Statistical analyses

In all experiments groups were compared by a non-parametric ANOVA or Student’s T-test. Public microarray datasets deposited in the Gene Expression Omnibus were used in the study (GSE21785, GSE39441, GSE33714). Statistical analyses were done with the GraphPad Prism 6 software and p-value <0.05 was considered to indicate significance.

Supporting Information

S1 Fig. Conservation of Schip1 primary protein structure among species.

Analysis of human, mouse and zebrafish Schip1 amino-acid sequences by PRALINE multiple alignment program shows high level of protein identity among the species. The C-terminal half of Schip1, containing the functional domains, is nearly identical.


S2 Fig. Additional evidence for Schip1 cell localization and actin association upon latrunculin A, cytochalasin D and nocodazole treatments.

(A) Schip1 localizes to peripheral lamellipodia regions near the plasma membrane. This is shown both for the endogenously (arrowheads, upper panel) and ectopically (arrowheads, lower panel) expressed protein in human podocytes. (B) MycSchip1- transfected podocytes treated with latrunculin A or cytochalasin D before fixation and stained with anti-Myc antibodies and rhodamine-phalloidin show Schip1 association with disturbed F-actin fibers (upper panel, arrowheads) and preservation of cortical actin (lower panel, arrowheads). (C) In MycSchip1-transfected podocytes treated with nocodazole and stained with anti-Myc and tubulin antibodies, Schip1 localisation at the lamellipodia is not affected.


S3 Fig. Additional evidence for Schip1-overexpressing cells response to PDGF-BB treatment, control RT-PCR and Western blots and extra photomicrographs.

(A) Two extra fields of MycSchip1 transfected NIH3T3 cells, stimulated with PDGF-BB. Schip1 overexpression induces actin reorganization in response to PDGF-BB, cortical actin accumulation and dissolution of transversal parallel actin fibers (arrowheads). (B) Control RT-PCR and WBs showing expression of: cellular markers in freshly isolated glomerular fractions (Nphs1 for YFP+ podocytes, Ehd3 for endothelial cells in YFP- glomerular fraction, first panel); confirmation of GFP-Schip1 expression in stably transfected HEK293 cells (second panel); confirmation of Schip1 expression in MycSchip1 transfected HEK293 cells characterized by anti-Myc-tag and anti-Schip1 antibodies (third panel); basal endogenous levels of Schip1, ezrin and Nherf2 in cultured human podocytes (HPC), NIH3T3 and HEK293 cells (fourth panel). Immunoblotting for calnexin used as loading control. (C) Additional immunoelectron micrographs showing localization of Schip1 in the human glomerular filter. Schip1 is mostly detected in the podocytes, occasionally also in endothelial (EC) and mesangial cells (MC). (D) Double immunofluorescence stainings on human kidney sections of Schip1 with endothelial (CD31) and mesangial (alpha smooth muscle actin, aSMA) cell markers show limited signal overlap.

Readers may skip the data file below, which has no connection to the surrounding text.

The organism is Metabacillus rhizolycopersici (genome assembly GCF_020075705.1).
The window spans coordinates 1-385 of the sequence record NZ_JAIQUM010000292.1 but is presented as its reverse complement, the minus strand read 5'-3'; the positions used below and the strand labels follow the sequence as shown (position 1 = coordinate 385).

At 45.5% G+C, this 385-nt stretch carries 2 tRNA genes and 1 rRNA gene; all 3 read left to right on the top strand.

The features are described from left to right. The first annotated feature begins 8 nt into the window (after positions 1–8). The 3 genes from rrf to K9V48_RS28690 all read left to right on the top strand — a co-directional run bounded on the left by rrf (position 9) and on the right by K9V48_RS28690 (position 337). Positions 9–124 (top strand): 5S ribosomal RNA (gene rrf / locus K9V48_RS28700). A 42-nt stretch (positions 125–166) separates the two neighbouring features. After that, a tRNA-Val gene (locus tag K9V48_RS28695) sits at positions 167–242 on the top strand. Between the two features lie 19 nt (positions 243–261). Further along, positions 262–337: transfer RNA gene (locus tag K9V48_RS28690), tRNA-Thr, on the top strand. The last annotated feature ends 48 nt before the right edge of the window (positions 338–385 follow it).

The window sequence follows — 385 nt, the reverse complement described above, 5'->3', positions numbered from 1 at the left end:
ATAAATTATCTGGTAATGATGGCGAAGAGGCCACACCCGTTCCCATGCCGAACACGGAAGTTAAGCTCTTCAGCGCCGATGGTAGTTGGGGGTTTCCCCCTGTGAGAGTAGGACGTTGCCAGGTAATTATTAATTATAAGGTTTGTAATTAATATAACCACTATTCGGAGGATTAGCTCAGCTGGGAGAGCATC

S4 Fig. Whole blots for coimmunoprecipitations presented in Fig. 7.

Blot presented in (A) corresponds to Fig. 7A upper panel, blot in (B) to Fig. 7A middle panel and blot in (D) to Fig. 7A lower panel. Blot in (C) represents additional evidence of the interaction between Schip1 and Ezrin in transfected cells. OE-overexpression by transfection, IP-immunoprecipitation, WB-Western blot.



Authors would like to thank Prof Per Uhlén for advice on FRET, Lwaki Ebarasi and Asmundur Oddsson for help with zebrafish experiments and Prof Hannu Jalanko for providing the human kidney material.

Author Contributions

Conceived and designed the experiments: JP KT LP TP. Performed the experiments: LP PQR KH YS. Analyzed the data: LP PQR TP KT JP. Contributed reagents/materials/analysis tools: MU AÖW CB. Wrote the paper: LP PQR ML UH CB TP KT JP.